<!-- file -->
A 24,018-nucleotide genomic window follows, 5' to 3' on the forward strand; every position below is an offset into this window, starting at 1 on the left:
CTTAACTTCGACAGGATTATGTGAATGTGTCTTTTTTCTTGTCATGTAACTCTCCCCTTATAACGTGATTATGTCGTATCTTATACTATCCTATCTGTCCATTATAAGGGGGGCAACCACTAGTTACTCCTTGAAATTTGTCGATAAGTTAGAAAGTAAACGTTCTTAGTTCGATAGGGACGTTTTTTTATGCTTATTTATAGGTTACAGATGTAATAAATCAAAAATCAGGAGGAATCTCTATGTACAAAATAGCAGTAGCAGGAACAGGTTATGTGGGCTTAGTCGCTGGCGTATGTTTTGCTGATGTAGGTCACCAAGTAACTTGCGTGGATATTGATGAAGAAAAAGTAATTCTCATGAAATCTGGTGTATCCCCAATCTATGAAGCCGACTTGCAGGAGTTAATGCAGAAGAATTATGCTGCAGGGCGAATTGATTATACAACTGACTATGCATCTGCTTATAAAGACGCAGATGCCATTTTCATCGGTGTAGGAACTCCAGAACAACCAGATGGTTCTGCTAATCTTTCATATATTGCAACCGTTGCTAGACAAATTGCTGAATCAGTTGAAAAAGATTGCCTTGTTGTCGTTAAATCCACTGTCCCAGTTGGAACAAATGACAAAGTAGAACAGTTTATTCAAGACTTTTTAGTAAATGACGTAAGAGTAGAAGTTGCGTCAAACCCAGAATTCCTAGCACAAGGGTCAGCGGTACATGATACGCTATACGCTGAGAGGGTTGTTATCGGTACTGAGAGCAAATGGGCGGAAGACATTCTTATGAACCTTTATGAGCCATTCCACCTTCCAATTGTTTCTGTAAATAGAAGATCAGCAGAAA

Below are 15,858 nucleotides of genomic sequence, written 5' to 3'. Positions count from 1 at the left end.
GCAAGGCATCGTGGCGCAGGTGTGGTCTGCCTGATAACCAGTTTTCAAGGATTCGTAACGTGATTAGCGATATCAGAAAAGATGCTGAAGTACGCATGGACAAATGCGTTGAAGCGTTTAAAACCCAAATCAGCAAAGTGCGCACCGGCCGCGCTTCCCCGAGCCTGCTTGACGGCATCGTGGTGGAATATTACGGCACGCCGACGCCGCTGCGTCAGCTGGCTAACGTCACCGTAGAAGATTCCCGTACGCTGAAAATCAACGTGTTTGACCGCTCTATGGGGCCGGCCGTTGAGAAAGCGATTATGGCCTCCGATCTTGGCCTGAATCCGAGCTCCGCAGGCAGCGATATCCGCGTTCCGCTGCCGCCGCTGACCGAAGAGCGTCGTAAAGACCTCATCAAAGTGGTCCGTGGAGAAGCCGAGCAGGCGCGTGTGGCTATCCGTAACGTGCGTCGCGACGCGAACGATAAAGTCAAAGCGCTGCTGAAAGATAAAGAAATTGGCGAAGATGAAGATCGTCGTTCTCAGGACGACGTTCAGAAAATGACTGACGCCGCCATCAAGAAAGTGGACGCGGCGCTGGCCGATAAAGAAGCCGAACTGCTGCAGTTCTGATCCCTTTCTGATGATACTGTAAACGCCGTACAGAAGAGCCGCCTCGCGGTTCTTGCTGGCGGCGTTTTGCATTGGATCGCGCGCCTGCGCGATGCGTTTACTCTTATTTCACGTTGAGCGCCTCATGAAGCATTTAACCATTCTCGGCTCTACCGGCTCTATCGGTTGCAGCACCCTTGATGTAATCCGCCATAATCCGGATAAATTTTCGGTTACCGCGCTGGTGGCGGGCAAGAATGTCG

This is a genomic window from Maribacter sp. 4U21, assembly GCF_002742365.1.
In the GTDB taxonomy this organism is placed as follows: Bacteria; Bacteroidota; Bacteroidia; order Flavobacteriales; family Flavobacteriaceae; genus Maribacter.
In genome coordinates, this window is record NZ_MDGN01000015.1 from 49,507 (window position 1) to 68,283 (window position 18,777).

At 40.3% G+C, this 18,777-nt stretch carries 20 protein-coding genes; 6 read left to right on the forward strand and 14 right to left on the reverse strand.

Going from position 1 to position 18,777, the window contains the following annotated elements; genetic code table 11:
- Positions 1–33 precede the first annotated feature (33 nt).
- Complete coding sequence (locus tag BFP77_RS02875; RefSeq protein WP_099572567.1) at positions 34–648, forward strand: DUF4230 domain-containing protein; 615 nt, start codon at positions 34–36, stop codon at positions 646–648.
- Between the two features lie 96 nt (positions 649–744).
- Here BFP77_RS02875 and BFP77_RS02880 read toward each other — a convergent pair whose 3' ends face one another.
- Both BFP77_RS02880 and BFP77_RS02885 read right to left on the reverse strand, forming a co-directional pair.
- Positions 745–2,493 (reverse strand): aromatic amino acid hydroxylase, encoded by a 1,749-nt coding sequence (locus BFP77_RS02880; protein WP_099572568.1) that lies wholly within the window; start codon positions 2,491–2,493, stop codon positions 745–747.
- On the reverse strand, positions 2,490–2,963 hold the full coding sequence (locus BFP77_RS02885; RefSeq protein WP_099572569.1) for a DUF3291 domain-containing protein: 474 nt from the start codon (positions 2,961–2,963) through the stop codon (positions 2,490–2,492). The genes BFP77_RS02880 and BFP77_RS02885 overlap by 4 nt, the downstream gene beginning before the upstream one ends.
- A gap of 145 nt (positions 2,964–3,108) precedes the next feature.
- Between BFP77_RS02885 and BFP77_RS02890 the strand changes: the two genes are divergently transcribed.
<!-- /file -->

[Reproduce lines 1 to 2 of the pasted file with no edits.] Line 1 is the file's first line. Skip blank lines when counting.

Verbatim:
A 24,018-nucleotide genomic window follows, 5' to 3' on the forward strand; every position below is an offset into this window, starting at 1 on the left:
CTTAACTTCGACAGGATTATGTGAATGTGTCTTTTTTCTTGTCATGTAACTCTCCCCTTATAACGTGATTATGTCGTATCTTATACTATCCTATCTGTCCATTATAAGGGGGGCAACCACTAGTTACTCCTTGAAATTTGTCGATAAGTTAGAAAGTAAACGTTCTTAGTTCGATAGGGACGTTTTTTTATGCTTATTTATAGGTTACAGATGTAATAAATCAAAAATCAGGAGGAATCTCTATGTACAAAATAGCAGTAGCAGGAACAGGTTATGTGGGCTTAGTCGCTGGCGTATGTTTTGCTGATGTAGGTCACCAAGTAACTTGCGTGGATATTGATGAAGAAAAAGTAATTCTCATGAAATCTGGTGTATCCCCAATCTATGAAGCCGACTTGCAGGAGTTAATGCAGAAGAATTATGCTGCAGGGCGAATTGATTATACAACTGACTATGCATCTGCTTATAAAGACGCAGATGCCATTTTCATCGGTGTAGGAACTCCAGAACAACCAGATGGTTCTGCTAATCTTTCATATATTGCAACCGTTGCTAGACAAATTGCTGAATCAGTTGAAAAAGATTGCCTTGTTGTCGTTAAATCCACTGTCCCAGTTGGAACAAATGACAAAGTAGAACAGTTTATTCAAGACTTTTTAGTAAATGACGTAAGAGTAGAAGTTGCGTCAAACCCAGAATTCCTAGCACAAGGGTCAGCGGTACATGATACGCTATACGCTGAGAGGGTTGTTATCGGTACTGAGAGCAAATGGGCGGAAGACATTCTTATGAACCTTTATGAGCCATTCCACCTTCCAATTGTTTCTGTAAATAGAAGATCAGCAGAAA